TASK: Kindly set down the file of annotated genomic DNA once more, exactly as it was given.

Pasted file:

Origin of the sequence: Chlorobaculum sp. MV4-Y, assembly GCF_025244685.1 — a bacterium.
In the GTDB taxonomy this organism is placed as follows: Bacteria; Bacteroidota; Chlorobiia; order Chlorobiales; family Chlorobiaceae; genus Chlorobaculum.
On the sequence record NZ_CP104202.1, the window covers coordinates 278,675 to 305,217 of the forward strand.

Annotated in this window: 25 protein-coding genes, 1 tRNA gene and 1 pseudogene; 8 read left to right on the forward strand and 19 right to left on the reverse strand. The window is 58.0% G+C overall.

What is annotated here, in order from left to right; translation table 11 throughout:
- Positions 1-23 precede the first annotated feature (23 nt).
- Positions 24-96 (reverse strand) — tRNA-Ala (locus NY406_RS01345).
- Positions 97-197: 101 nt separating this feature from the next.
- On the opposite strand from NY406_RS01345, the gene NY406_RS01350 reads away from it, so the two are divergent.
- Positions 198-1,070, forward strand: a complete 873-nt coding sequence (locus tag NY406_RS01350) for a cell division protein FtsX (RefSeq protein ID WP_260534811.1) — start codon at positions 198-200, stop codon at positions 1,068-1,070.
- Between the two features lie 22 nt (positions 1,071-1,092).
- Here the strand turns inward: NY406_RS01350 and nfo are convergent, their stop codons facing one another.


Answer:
Origin of the sequence: Chlorobaculum sp. MV4-Y, assembly GCF_025244685.1 — a bacterium.
In the GTDB taxonomy this organism is placed as follows: Bacteria; Bacteroidota; Chlorobiia; order Chlorobiales; family Chlorobiaceae; genus Chlorobaculum.
On the sequence record NZ_CP104202.1, the window covers coordinates 278,675 to 305,217 of the forward strand.

Annotated in this window: 25 protein-coding genes, 1 tRNA gene and 1 pseudogene; 8 read left to right on the forward strand and 19 right to left on the reverse strand. The window is 58.0% G+C overall.

What is annotated here, in order from left to right; translation table 11 throughout:
- Positions 1-23 precede the first annotated feature (23 nt).
- Positions 24-96 (reverse strand) — tRNA-Ala (locus NY406_RS01345).
- Positions 97-197: 101 nt separating this feature from the next.
- On the opposite strand from NY406_RS01345, the gene NY406_RS01350 reads away from it, so the two are divergent.
- Positions 198-1,070, forward strand: a complete 873-nt coding sequence (locus tag NY406_RS01350) for a cell division protein FtsX (RefSeq protein ID WP_260534811.1) — start codon at positions 198-200, stop codon at positions 1,068-1,070.
- Between the two features lie 22 nt (positions 1,071-1,092).
- Here the strand turns inward: NY406_RS01350 and nfo are convergent, their stop codons facing one another.